The money would have sealed the completion of the project, which originated 18 years ago as a concept for advancing Oklahoma’s Native American culture. Having faced numerous hurdles before, museum supporters advised legislative leaders to delay action and focus attention on the tornado victims.
Bill Anoatubby, governor of the Chickasaw Nation, wrote at the time, “We choose that which is most important. People, their trials, their heartaches and their lives are of greatest importance. Families are hurting. Lives have been lost. Helping our friends, neighbors and families through this hardship takes priority. There is another day to perform our task.”
Four days before the tornado hit, Senate and House budget committee members signed off on Senate Bill 1132, a funding measure that would divert a percentage of the state’s use tax to the Native American Cultural and Educational Authority (NACEA) over a three-year period beginning in 2015. NACEA, a state agency created by state lawmakers in 1994, has direct oversight of the AICCM project.
Now, Blake Wade, NACEA executive director, and Lee Allan Smith, chairman of the private donor campaign, are working to keep those pledges.
Smith said most of the donors will remain loyal to the project while watching what action state lawmakers take next year. The $40 million in public funds combined with $40 million in private contributions will allow for the center’s completion.
“[Donors] think it’s a good thing for the city and state. They’re great, forward-thinking Oklahomans,” Smith said. “They value their money, but they also value what’s good for Oklahoma.”
Legislative leaders have promised to consider the AICCM issue early next legislative session, which begins Feb. 2, 2014. If the $40 million appropriation is approved, museum construction will resume immediately, Wade said.
Critics cry out
Still, passage for the needed public funding is far from complete.
State Sen. Greg Treat, R-Oklahoma City, continues to be one of AICCM’s most vocal critics, contending that too much state money has been spent on it already, and that the venue “will never turn a profit.”
So far, legislators have appropriated $63 million through state bond issues, plus spending $52,000 a month for site maintenance and security as the project remains idle. However, Treat conceded the museum would be a “state asset” by telling the story of the 39 tribes headquartered in Oklahoma.
That’s about the only portion of the project that he and supporters can agree on.
Sen. Kyle Loveless, R-Oklahoma City, whose district includes the AICCM site, called Treat’s viewpoint “simply shortsighted.”
“If we (state officials) make a commitment, we need to make sure that happens,” he said.
Loveless also challenged Treat’s comments about profitability for the museum.
The center’s economic impact is estimated at $3.8 billion over the next 20 years.
“The idea it won’t turn a profit is absurd,” said Loveless. “If you think about it, what state agency in Oklahoma does turn a profit?” Wade and Loveless agree that the museum’s location, south of Eastern Avenue and Interstate 40, is critical to attracting visitors. An estimated 225,000 people are projected to visit the museum in its first year, Wade said.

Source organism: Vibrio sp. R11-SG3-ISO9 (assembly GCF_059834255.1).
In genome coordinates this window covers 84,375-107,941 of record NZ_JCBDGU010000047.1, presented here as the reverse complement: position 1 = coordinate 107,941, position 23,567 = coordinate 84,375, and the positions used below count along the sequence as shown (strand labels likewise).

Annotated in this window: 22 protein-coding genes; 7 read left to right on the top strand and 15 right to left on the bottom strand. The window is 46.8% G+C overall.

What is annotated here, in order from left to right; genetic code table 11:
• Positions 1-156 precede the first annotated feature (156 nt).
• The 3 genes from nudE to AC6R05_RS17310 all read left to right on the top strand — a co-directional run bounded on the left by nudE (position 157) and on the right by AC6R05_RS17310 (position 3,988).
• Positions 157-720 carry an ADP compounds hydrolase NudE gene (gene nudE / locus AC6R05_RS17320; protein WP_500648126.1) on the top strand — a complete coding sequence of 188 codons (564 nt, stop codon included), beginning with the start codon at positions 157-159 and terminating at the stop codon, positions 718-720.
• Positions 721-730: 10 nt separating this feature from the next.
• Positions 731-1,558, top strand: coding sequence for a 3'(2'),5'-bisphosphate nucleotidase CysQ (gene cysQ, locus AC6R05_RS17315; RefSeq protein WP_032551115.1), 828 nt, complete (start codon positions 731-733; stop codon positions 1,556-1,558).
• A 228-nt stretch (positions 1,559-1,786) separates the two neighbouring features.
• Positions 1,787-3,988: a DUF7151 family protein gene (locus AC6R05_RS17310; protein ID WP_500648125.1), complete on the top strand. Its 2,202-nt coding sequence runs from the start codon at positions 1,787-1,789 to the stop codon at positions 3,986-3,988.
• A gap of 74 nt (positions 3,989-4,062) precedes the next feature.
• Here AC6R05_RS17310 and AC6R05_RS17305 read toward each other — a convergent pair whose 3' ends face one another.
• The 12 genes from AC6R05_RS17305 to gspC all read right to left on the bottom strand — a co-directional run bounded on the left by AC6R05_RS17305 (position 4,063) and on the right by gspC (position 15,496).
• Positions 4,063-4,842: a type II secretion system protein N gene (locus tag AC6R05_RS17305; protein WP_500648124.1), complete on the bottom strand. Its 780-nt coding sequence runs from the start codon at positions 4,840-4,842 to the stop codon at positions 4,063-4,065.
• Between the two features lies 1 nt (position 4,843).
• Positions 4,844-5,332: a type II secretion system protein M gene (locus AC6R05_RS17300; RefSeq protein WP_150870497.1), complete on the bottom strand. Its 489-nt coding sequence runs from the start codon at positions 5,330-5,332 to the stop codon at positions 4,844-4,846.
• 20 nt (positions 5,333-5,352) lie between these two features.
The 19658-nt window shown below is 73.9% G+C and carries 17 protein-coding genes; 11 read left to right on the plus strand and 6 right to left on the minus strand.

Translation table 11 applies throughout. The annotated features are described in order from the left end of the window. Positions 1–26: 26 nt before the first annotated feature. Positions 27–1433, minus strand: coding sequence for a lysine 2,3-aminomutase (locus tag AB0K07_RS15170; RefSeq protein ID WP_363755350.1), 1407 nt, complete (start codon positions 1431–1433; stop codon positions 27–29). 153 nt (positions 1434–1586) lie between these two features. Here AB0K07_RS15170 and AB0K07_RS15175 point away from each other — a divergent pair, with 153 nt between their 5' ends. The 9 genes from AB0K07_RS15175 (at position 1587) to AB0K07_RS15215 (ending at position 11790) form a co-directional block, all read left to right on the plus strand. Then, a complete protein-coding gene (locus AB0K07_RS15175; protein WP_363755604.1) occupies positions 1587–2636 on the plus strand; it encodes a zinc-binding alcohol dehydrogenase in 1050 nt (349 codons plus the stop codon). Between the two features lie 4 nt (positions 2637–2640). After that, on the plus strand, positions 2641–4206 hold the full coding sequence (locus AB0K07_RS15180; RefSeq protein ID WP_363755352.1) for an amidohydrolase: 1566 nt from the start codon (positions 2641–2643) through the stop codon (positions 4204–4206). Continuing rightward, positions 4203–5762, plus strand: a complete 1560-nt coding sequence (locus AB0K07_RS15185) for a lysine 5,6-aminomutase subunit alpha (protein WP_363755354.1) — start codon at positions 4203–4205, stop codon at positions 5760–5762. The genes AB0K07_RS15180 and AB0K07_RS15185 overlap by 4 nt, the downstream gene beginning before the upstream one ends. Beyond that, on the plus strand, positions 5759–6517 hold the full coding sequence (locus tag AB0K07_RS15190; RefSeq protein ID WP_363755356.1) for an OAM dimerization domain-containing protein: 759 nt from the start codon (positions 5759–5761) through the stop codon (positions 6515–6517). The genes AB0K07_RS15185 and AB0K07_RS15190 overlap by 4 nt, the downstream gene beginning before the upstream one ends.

Politics as usual
Sen. Clark Jolley, R-Edmond, author of SB 1132, said he believes the measure will pass the House and Senate next session by slim margins, due to regional politics between urban and rural legislators.
“We need to finish it and finish it properly,” he said. “We’re paying millions of bond debt and getting nothing in return now.”
Gov. Mary Fallin, House Speaker T.W. Shannon, R-Lawton, and President Pro Tempore Brian Bingman, R-Sapulpa, publicly have stated support for the project and its completion.
Last year, the NACEA received good news when an audit requested by state legislators showed no financial mismanagement or abuse at the agency in connection with the museum project.
Treat was among a handful of lawmakers who complained project organizers were selecting the most expensive design and architectural plan.
However, Wade countered that future museum exhibits and artifacts must meet Smithsonian environmental and design specifications — an issue that created additional costs.
“This will become a destination spot like no one has ever seen,” Wade said, noting that AICCM is bound to create additional economic development along the south side of the Oklahoma River.
Shoshana Wasserman, NACEA director of communications and cultural tourism, said the museum will tell the first-ever “collective story” of all 39 tribes.
The exhibits, she said, will be representative of America’s history since only three of the tribes are indigenous to Oklahoma; the other tribes came from elsewhere in the U.S.
“This is not a local story or a state story,” she said. “It is a national story.”
Wasserman contends Oklahoma has not fulfilled its mission to capitalize on the state’s Western and Native American heritage.
“Tourism is the third-largest industry in Oklahoma, and we need to uplift the Western heritage and Native American brands,” she said. “Couple the [National Cowboy &] Western Heritage Museum with the story of the 39 tribes and you will have a significant amount of economic power.
Hey! Read This:
- Gov. Fallin, state lawmakers say a bond issue for the American Indian Cultural Center and Museum is contingent on an audit
- OKC leaders contribute $9 million toward the partially constructed American Indian Cultural Center & Museum
- For Oklahoma’s tribes, it has been a time of major challenge and change